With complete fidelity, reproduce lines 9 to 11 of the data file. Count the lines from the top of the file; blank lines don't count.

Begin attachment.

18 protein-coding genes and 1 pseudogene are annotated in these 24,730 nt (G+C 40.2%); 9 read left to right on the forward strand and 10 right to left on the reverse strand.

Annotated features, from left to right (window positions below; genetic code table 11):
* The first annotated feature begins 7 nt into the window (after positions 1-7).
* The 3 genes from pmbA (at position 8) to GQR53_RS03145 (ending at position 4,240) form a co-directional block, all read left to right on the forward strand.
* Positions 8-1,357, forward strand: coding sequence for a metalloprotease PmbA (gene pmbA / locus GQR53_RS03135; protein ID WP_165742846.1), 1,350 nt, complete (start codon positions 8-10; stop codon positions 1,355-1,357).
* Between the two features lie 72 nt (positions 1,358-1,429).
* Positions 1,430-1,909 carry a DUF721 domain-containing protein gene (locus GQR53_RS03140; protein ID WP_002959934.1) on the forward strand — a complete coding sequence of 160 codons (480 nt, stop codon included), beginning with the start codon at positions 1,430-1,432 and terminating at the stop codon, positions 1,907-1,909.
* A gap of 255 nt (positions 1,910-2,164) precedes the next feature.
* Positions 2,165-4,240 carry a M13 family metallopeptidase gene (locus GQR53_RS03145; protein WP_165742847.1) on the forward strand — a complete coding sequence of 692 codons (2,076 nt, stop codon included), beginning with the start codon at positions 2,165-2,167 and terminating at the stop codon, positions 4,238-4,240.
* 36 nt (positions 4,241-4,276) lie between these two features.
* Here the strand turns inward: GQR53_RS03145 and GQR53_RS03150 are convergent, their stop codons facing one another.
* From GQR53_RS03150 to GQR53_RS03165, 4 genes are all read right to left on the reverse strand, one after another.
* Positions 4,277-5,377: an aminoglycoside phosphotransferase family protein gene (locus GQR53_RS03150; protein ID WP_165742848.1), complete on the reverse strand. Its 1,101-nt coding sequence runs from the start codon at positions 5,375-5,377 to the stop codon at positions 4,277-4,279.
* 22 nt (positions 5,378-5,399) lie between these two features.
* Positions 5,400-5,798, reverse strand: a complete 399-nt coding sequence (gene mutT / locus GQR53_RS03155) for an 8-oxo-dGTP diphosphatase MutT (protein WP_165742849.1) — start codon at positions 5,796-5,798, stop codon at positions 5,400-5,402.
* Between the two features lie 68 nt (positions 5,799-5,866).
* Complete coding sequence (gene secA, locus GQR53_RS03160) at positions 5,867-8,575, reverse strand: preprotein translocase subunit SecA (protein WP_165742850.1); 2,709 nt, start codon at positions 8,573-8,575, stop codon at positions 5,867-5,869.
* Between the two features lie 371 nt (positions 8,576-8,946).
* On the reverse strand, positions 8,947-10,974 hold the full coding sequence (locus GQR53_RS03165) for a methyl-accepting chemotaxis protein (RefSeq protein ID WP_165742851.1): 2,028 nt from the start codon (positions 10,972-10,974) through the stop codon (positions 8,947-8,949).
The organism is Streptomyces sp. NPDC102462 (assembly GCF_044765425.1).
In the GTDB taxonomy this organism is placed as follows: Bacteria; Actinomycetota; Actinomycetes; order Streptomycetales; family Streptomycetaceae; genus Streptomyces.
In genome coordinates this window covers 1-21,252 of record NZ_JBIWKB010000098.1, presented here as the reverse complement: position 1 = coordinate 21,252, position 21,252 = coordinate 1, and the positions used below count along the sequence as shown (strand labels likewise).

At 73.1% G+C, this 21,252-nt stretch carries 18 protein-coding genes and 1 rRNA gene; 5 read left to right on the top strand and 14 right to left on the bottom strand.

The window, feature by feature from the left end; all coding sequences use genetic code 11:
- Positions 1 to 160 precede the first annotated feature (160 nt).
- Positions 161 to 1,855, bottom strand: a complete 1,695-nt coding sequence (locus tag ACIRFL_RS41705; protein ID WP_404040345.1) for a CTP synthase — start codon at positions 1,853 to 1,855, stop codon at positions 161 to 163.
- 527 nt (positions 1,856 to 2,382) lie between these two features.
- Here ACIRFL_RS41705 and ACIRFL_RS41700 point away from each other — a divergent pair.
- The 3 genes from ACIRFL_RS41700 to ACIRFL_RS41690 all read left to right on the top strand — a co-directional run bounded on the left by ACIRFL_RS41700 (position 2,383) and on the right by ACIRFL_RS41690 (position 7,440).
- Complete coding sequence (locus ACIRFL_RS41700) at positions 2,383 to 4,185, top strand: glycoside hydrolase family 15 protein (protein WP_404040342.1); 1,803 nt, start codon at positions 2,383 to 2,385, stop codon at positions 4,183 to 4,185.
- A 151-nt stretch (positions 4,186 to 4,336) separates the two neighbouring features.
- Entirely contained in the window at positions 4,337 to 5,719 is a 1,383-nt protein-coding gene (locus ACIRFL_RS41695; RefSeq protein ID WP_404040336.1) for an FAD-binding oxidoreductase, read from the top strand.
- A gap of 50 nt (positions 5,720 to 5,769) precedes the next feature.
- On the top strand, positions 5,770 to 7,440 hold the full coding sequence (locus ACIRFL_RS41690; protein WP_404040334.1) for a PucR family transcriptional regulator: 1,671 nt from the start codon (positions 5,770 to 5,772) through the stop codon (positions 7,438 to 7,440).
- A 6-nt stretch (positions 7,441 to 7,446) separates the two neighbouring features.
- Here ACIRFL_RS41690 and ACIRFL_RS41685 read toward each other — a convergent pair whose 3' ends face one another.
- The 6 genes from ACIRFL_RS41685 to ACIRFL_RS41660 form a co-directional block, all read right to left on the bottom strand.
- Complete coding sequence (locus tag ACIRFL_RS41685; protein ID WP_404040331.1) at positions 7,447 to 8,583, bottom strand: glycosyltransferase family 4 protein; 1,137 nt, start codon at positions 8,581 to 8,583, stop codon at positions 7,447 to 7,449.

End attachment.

* Positions 2,165-4,240 carry a M13 family metallopeptidase gene (locus GQR53_RS03145; protein WP_165742847.1) on the forward strand — a complete coding sequence of 692 codons (2,076 nt, stop codon included), beginning with the start codon at positions 2,165-2,167 and terminating at the stop codon, positions 4,238-4,240.
* 36 nt (positions 4,241-4,276) lie between these two features.
* Here the strand turns inward: GQR53_RS03145 and GQR53_RS03150 are convergent, their stop codons facing one another.